Dynamic Filtering of Collections using Expressions in C#

Filtering collections of data is a common task in software development. Often, you need to filter a collection of objects based on specific criteria or conditions. In this blog post, we’ll explore how to filter a collection of objects using dynamic filtering criteria with expressions in C#. We’ll build a flexible filtering mechanism that allows us to filter a list of Person objects based on different conditions such as “StartsWith” for names and numeric comparisons for ages.


Before we dive into the code, make sure you have:

  1. A code editor such as Visual Studio or Visual Studio Code.
  2. Basic knowledge of C# and .NET.

The Scenario

Suppose we have a list of Person objects, and we want to filter this list based on various conditions. We don’t want to write separate filtering logic for each condition; instead, we want a flexible and reusable approach.

The Code

The Person Class

We start with a simple Person class that has Name and Age properties:

public class Person
    public string Name { get; set; }
    public int Age { get; set; }

The Filtering Criteria

We define a FilterCriteria class to hold our filtering conditions. Each condition consists of a PropertyName, an Operator, and a Value. For example, we may want to filter by Name starting with a certain character or Age greater than or equal to a specific value:

public class FilterCriteria<T>
    public List<FilterCondition<T>> Conditions { get; set; }

public class FilterCondition<T>
    public string PropertyName { get; set; }
    public string Operator { get; set; }
    public object Value { get; set; }

Dynamic Filtering with Expressions

Now, the heart of our filtering mechanism lies in the FilterCollection method. This method takes an IQueryable collection, a set of filtering criteria, and returns a filtered collection:

public static IQueryable<T> FilterCollection<T>(IQueryable<T> collection, FilterCriteria<T> criteria)
    var parameter = Expression.Parameter(typeof(T), "item");
    Expression expression = Expression.Constant(true);

    foreach (var condition in criteria.Conditions)
        Expression binaryExpression;

        if (condition.Operator == "StartsWith")
            // Create an expression for the StartsWith condition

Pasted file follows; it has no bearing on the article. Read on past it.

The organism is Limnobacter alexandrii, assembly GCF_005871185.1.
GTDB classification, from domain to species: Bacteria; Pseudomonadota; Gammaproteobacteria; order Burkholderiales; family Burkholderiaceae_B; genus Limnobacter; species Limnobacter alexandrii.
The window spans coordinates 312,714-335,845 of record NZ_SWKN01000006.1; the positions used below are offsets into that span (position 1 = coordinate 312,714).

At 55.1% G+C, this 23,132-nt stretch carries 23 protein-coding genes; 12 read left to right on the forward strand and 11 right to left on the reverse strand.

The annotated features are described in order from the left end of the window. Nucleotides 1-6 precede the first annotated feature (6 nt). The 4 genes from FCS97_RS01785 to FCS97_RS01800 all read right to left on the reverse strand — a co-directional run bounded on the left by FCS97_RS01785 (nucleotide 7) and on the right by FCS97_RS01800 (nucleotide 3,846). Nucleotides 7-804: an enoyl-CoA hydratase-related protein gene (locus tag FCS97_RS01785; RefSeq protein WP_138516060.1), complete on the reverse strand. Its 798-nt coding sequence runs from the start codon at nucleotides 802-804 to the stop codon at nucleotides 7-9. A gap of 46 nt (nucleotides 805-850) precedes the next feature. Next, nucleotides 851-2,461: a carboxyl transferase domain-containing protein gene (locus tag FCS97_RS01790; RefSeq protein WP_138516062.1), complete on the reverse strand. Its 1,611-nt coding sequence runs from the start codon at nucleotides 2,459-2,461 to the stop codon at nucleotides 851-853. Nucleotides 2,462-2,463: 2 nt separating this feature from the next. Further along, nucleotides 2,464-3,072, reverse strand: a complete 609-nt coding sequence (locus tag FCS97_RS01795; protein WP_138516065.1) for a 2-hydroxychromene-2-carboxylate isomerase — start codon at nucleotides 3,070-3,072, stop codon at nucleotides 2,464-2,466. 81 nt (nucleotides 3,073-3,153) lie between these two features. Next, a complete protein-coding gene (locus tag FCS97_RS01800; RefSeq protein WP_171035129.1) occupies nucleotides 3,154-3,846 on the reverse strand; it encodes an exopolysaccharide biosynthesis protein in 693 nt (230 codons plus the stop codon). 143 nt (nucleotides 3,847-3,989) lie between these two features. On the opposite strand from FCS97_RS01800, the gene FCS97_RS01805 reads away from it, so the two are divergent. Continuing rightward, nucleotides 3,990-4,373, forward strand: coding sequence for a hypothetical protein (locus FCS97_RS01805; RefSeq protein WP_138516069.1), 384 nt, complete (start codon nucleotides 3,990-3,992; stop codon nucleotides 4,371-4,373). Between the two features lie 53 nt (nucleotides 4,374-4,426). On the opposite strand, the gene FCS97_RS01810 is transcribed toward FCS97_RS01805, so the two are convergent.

var property = Expression.Property(parameter, condition.PropertyName);
            var value = Expression.Constant(condition.Value);
            binaryExpression = Expression.Call(property, typeof(string).GetMethod("StartsWith", new[] { typeof(string) }), value);
            // Handle other operators
            var property = Expression.Property(parameter, condition.PropertyName);
            var value = Expression.Constant(Convert.ChangeType(condition.Value, property.Type));
            binaryExpression = Expression.MakeBinary(GetExpressionType(condition.Operator), property, value);

        expression = Expression.AndAlso(expression, binaryExpression);

    var lambda = Expression.Lambda<Func<T, bool>>(expression, parameter);
    return collection.Where(lambda);

In this method:

  • We create an Expression tree that represents the filtering logic.
  • We loop through each filtering condition and dynamically create the appropriate expression based on the condition’s operator.
  • For conditions with the “StartsWith” operator, we call the StartsWith method on the property.
  • For other operators (e.g., “Equal,” “GreaterThan”), we create binary expressions using the MakeBinary method.

Running the Filtering

Finally, in the Main method, we demonstrate how to use our dynamic filtering mechanism:

public static void Main()
    var people = new List<Person>
        new Person { Name = "Alice", Age = 30 },
        new Person { Name = "Bob", Age = 25 },
        new Person { Name = "Charlie", Age = 40 },
        new Person { Name = "David", Age = 22 }

    var filterCriteria = new FilterCriteria<Person>
        Conditions = new List<FilterCondition<Person>>
            new FilterCondition<Person> { PropertyName = "Name", Operator = "StartsWith", Value = "A" },
            new FilterCondition<Person> { PropertyName = "Age", Operator = "GreaterThanOrEqual", Value = 30 }

    var filteredPeople = FilterCollection(people.AsQueryable(), filterCriteria);

    foreach (var person in filteredPeople)
        Console.WriteLine($"Name: {person.Name}, Age: {person.Age}");

In this example, we filter the people collection based on two conditions: names starting with “A” and ages greater than or equal to 30.


Dynamic filtering of collections using expressions in C# provides a powerful and flexible way to filter data based on various conditions. With the FilterCollection method, you can easily filter collections of objects with different filtering criteria without writing separate filtering logic for each condition. This approach improves code reusability and maintainability, making your code more robust and efficient.

Feel free to extend this mechanism to handle additional operators or complex filtering scenarios based on your specific requirements. Happy coding!

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